Preferably, the step of comparing calculated Doppler velocities with measured Doppler velocities comprises determining a difference vector between the measured Doppler velocity and the calculated Doppler velocity for each of the plurality of satellites. The method also preferably includes selecting the component in the difference vector with the largest absolute value, which corresponds to a first satellite of the plurality of satellites. In the noted embodiment, the step of finding a corrected estimated position of the receiver using the compared Doppler velocities comprises selecting a location by moving along a satellite velocity vector of the first satellite and projecting that location onto the Earth in order to generate the corrected estimated position. Preferably, the location is selected by moving backward on the satellite velocity vector of the first satellite when the calculated Doppler velocity is larger than the measured Doppler velocity and by moving forward on the satellite velocity vector of the first satellite when the calculated Doppler velocity is smaller than the measured Doppler velocity.
In another aspect, the method further comprises the step of iterating the position estimate by using the corrected estimated position to calculate new Doppler velocities for the plurality of satellites and comparing the calculated new Doppler velocities to the measured Doppler velocities. Preferably, the iterations are halted when a difference vector between a calculated new Doppler velocity and a measured Doppler velocity falls below a desired threshold. In one embodiment, the desired threshold comprises 5 m/s.
In an alternative embodiment, the step of finding a corrected estimated position comprises performing a mean square routine that estimates position by minimizing differences between the calculated Doppler velocities and the measured Doppler velocities.
In another aspect, the step of comparing calculated Doppler velocities with measured Doppler velocities further comprises removing a common error, errCOMM, from the measured Doppler velocities.
Preferably, the methods disclosed herein provide a corrected estimated position of the receiver having an accuracy of better than approximately 60 km.
This disclosure is also directed to a GPS receiver configured to receive navigation messages from a plurality of satellites, calculate Doppler velocities for an estimated position of the receiver corresponding to the plurality of satellites from ephemeris data at a time corresponding to the reception of the navigation messages, measure Doppler velocities for the plurality of satellites from the received navigation messages, compare calculated Doppler velocities with measured Doppler velocities for the plurality of satellites, and find a corrected estimated position of the receiver using the compared Doppler velocities.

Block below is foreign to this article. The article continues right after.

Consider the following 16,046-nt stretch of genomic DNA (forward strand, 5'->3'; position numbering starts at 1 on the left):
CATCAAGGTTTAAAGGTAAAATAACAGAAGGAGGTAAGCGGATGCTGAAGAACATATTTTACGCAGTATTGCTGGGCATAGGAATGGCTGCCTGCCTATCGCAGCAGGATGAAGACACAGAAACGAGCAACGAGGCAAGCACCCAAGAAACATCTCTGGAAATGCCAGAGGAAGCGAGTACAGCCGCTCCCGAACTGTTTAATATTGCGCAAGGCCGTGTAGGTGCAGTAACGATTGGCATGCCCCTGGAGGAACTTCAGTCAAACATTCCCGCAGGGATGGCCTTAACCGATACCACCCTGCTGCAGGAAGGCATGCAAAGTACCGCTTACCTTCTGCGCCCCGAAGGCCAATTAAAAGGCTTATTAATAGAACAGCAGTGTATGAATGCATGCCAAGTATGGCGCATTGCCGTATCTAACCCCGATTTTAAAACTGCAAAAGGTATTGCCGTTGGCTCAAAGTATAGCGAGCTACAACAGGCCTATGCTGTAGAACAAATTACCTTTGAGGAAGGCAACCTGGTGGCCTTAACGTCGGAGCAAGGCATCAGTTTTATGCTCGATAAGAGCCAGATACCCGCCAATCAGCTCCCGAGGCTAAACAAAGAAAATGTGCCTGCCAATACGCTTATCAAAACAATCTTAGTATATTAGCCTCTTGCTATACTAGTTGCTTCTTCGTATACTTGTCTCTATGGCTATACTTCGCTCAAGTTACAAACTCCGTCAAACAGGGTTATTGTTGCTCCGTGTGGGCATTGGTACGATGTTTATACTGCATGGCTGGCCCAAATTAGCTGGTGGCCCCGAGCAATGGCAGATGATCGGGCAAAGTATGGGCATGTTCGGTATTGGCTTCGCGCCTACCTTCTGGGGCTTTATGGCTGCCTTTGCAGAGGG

Further features and advantages will become apparent from the following and more particular description of the preferred embodiments of the invention, as illustrated in the accompanying drawing, and in which like referenced characters generally refer to the same parts or elements throughout the views, and in which:
This disclosure is directed to systems and methods for providing a GPS positioning determination from a single set of Doppler measurements from a plurality of satellites in conjunction with satellite ephemeris data and a rough GPS time estimate. The time estimates for the disclosed approaches require accuracy of within approximately three seconds.
At the outset, it is to be understood that this disclosure is not limited to particularly exemplified materials, methods or structures as such may, of course, vary. Thus, although a number of materials and methods similar or equivalent to those described herein can be used in the practice of embodiments of this disclosure, the preferred materials and methods are described herein.
It is also to be understood that the terminology used herein is for the purpose of describing particular embodiments of this disclosure only and is not intended to be limiting.
Unless defined otherwise, all technical and scientific terms used herein have the same meaning as commonly understood by one having ordinary skill in the art to which the disclosure pertains.